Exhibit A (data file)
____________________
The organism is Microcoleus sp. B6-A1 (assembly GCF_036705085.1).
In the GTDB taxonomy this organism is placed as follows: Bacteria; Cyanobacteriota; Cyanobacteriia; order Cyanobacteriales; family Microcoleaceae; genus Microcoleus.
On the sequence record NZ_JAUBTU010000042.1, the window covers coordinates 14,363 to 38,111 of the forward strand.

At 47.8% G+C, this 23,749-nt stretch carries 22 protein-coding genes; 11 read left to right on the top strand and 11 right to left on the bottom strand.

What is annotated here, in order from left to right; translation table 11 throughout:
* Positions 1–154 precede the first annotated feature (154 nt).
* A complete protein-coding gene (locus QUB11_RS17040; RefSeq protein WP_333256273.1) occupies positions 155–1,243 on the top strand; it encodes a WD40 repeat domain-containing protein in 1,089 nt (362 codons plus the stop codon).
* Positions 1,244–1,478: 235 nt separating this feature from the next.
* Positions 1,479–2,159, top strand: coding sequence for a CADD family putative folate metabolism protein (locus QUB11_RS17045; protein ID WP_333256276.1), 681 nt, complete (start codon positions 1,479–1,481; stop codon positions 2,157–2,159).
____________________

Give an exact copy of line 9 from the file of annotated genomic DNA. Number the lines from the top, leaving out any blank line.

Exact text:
* Positions 1,479–2,159, top strand: coding sequence for a CADD family putative folate metabolism protein (locus QUB11_RS17045; protein ID WP_333256276.1), 681 nt, complete (start codon positions 1,479–1,481; stop codon positions 2,157–2,159).